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Microsoft opens probe into China factory

People's Daily Online  |  April 16, 2010  |  Share  |  Source article

Microsoft said Wednesday it had opened an investigation following a report of harsh working conditions at a factory in China that makes products for the US software giant.

The Pittsburgh-based National Labor Committee (NLC), in a report released Tuesday, denounced conditions at a KYE Systems Corp factory in Dongguan, in Guangdong Province.

The NLC, a private group with a stated mission to "help defend the human rights of workers in the global economy," said KYE recruits hundreds of "work study students" aged 16 and 17 years old who work 15- hour shifts, six and seven days a week.

It said that in 2007 and 2008, before the recession, "workers were at the factory 97 hours a week while working 80-and-a-half hours."

"In 2009, workers report being at the factory 83 hours a week, while working 68 hours," the NLC said. Workers were paid 65 cents an hour.

"Workers are prohibited from talking, listening to music or using the bathroom during working hours," the NLC report said, adding that "as punishment, workers who make mistakes are made to clean the bathrooms.

Microsoft said it took the claims "seriously" and vowed to "take appropriate remedial measures in regard to any findings of vendor misconduct."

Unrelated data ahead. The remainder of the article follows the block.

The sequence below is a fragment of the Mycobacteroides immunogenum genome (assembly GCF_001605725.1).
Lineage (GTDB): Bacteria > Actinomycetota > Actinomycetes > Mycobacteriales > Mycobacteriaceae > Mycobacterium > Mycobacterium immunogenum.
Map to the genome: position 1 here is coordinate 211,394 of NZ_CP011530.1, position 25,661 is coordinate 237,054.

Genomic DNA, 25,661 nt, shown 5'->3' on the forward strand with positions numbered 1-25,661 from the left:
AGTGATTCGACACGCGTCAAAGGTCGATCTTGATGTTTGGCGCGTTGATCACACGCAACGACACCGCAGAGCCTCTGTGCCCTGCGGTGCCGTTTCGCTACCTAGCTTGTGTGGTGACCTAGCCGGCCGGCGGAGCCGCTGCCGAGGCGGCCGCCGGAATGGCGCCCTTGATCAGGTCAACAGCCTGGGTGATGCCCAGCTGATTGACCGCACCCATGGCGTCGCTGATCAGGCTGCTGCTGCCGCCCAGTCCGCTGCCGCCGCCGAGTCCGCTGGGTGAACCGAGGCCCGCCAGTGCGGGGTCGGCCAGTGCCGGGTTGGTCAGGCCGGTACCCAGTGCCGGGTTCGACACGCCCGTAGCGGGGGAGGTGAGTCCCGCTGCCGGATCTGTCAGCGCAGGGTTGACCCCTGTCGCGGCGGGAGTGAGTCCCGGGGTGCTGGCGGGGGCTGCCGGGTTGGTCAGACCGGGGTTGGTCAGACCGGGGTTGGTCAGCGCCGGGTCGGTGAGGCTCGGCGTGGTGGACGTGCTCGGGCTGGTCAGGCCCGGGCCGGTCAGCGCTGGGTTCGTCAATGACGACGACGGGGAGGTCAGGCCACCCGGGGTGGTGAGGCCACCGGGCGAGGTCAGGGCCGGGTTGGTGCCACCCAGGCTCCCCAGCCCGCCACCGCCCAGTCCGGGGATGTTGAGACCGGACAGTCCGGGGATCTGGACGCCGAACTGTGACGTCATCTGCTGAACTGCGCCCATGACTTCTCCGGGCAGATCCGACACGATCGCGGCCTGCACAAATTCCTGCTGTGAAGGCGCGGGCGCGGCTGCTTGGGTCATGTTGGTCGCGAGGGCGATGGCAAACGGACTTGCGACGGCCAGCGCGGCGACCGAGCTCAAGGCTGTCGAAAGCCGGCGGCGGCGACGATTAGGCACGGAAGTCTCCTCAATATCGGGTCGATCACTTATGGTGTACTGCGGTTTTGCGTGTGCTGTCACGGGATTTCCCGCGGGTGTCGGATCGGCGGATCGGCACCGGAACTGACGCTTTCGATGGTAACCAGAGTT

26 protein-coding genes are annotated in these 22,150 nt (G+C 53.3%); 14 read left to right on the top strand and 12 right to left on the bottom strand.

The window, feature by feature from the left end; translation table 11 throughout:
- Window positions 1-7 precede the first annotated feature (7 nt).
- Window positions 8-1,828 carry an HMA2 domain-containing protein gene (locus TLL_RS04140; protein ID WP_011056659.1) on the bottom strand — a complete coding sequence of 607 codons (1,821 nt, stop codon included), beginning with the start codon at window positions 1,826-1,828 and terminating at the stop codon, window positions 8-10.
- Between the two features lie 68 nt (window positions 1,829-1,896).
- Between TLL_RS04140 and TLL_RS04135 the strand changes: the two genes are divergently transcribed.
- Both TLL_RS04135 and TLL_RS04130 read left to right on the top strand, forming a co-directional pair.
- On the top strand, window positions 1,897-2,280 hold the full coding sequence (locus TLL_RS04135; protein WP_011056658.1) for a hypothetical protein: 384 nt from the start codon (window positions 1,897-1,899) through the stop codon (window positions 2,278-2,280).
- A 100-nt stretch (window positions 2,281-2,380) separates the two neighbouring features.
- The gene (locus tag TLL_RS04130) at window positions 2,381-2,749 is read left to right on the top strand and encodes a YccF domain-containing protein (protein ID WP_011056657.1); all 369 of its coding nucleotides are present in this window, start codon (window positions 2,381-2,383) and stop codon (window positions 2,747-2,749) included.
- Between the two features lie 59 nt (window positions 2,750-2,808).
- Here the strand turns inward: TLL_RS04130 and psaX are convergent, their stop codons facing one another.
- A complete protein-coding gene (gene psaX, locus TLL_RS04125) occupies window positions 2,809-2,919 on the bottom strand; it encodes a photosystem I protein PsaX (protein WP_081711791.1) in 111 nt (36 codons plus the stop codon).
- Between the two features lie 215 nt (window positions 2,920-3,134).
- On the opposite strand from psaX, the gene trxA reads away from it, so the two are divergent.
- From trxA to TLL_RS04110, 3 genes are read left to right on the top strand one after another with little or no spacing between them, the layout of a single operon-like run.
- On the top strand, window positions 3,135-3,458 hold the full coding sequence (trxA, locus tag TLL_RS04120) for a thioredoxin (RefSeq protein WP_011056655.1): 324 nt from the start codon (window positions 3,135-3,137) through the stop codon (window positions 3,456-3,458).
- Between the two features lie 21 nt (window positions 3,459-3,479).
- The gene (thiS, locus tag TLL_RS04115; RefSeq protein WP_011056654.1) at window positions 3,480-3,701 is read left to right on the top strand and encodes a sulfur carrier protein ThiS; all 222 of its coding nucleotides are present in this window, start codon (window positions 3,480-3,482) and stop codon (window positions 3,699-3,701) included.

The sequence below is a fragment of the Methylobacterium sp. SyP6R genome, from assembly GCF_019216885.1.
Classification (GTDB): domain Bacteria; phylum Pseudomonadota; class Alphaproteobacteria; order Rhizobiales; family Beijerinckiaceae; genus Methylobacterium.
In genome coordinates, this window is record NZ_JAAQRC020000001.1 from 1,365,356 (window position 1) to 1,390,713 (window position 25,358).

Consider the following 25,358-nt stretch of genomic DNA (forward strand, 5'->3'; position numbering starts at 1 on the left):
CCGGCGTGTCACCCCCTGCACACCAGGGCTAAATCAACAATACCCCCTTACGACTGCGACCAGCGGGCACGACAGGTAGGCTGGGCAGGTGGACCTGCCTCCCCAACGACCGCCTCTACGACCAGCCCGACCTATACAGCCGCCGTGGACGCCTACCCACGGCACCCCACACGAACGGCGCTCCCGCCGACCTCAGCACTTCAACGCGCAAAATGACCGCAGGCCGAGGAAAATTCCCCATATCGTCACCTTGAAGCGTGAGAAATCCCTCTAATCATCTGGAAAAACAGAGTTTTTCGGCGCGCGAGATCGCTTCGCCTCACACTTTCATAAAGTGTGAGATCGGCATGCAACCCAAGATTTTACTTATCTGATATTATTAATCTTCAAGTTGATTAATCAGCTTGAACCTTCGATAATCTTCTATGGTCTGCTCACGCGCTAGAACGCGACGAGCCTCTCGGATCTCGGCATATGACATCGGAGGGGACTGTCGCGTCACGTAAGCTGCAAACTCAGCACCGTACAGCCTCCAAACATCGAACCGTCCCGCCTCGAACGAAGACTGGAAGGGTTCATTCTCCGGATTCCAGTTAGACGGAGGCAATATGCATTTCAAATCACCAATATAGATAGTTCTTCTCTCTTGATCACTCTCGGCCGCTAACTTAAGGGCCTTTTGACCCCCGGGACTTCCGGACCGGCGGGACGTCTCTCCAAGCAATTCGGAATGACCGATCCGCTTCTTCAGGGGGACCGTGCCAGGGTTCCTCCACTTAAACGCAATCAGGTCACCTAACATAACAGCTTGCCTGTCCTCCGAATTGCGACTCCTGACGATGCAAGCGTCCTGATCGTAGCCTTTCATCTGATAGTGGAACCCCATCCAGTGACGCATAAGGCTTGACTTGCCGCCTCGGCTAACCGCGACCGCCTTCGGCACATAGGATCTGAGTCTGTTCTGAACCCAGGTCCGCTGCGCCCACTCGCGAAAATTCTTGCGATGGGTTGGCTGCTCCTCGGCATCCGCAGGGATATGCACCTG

Shang Rong, Chief Public Relations Officer of Microsoft China Research & Development Group, told the Global Times, "Microsoft has established a management mechanism with our vendors."

Shang didn't mention the detailed rules of management for the factory.

Meanwhile, the company has invited an independent third-party auditing program to ensure conformance to the Microsoft Vendor Code of Conduct, Shang added.

"Microsoft is committed to the fair treatment and safety of workers employed by our vendors," AFP quoted the Redmond, Washington-based company, as saying in a statement.

The NLC report said the factory makes computer mice for Microsoft, as well as products for other companies, including Hewlett-Packard, Best Buy, Samsung, Foxconn, Acer, Logitech and Asus.

Source: Global Times

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